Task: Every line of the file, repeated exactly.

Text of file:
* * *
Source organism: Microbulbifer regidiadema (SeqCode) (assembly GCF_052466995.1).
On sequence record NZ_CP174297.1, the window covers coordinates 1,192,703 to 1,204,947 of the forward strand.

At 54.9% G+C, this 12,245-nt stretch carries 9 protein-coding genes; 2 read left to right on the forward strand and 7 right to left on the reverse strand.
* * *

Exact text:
Source organism: Microbulbifer regidiadema (SeqCode) (assembly GCF_052466995.1).
On sequence record NZ_CP174297.1, the window covers coordinates 1,192,703 to 1,204,947 of the forward strand.

At 54.9% G+C, this 12,245-nt stretch carries 9 protein-coding genes; 2 read left to right on the forward strand and 7 right to left on the reverse strand.